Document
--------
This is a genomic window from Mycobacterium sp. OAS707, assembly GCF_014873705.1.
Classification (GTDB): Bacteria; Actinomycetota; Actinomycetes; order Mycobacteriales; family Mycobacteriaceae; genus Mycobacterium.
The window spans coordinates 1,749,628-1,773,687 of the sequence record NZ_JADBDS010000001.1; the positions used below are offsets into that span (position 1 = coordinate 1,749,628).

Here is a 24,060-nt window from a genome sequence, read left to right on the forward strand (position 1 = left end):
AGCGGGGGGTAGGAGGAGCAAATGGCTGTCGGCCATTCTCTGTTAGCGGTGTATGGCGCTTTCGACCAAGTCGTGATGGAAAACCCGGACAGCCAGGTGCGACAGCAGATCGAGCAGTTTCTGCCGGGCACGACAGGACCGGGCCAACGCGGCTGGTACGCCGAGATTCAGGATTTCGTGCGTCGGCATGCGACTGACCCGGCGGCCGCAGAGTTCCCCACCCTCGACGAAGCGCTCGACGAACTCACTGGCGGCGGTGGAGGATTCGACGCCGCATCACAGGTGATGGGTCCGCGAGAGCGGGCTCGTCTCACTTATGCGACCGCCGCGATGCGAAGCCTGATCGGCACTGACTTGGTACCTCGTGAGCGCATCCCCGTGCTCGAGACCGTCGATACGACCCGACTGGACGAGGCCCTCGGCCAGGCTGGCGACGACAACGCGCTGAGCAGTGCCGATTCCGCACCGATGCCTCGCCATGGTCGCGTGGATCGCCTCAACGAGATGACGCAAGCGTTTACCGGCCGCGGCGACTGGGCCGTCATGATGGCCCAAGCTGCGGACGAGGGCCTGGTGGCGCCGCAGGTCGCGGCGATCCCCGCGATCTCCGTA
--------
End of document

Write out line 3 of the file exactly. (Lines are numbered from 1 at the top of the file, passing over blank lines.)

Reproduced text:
The window spans coordinates 1,749,628-1,773,687 of the sequence record NZ_JADBDS010000001.1; the positions used below are offsets into that span (position 1 = coordinate 1,749,628).